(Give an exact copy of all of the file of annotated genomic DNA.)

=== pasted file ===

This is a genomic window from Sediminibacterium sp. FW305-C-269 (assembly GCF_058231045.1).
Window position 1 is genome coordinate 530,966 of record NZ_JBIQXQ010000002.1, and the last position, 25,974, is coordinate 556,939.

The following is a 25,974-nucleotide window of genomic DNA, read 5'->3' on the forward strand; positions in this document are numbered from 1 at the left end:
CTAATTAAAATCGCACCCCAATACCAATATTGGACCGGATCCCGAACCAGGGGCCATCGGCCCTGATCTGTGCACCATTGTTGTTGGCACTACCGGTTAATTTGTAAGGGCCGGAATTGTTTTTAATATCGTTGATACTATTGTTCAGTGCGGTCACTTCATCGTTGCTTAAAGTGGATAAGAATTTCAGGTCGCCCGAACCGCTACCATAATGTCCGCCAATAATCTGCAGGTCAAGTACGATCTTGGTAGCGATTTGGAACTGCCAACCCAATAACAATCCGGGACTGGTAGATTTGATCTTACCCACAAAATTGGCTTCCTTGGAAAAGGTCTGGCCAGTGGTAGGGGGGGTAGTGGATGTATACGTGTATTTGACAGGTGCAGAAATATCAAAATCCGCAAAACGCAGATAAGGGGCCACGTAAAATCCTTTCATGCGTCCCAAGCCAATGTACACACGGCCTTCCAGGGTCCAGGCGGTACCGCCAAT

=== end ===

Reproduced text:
This is a genomic window from Sediminibacterium sp. FW305-C-269 (assembly GCF_058231045.1).
Window position 1 is genome coordinate 530,966 of record NZ_JBIQXQ010000002.1, and the last position, 25,974, is coordinate 556,939.

The following is a 25,974-nucleotide window of genomic DNA, read 5'->3' on the forward strand; positions in this document are numbered from 1 at the left end:
CTAATTAAAATCGCACCCCAATACCAATATTGGACCGGATCCCGAACCAGGGGCCATCGGCCCTGATCTGTGCACCATTGTTGTTGGCACTACCGGTTAATTTGTAAGGGCCGGAATTGTTTTTAATATCGTTGATACTATTGTTCAGTGCGGTCACTTCATCGTTGCTTAAAGTGGATAAGAATTTCAGGTCGCCCGAACCGCTACCATAATGTCCGCCAATAATCTGCAGGTCAAGTACGATCTTGGTAGCGATTTGGAACTGCCAACCCAATAACAATCCGGGACTGGTAGATTTGATCTTACCCACAAAATTGGCTTCCTTGGAAAAGGTCTGGCCAGTGGTAGGGGGGGTAGTGGATGTATACGTGTATTTGACAGGTGCAGAAATATCAAAATCCGCAAAACGCAGATAAGGGGCCACGTAAAATCCTTTCATGCGTCCCAAGCCAATGTACACACGGCCTTCCAGGGTCCAGGCGGTACCGCCAAT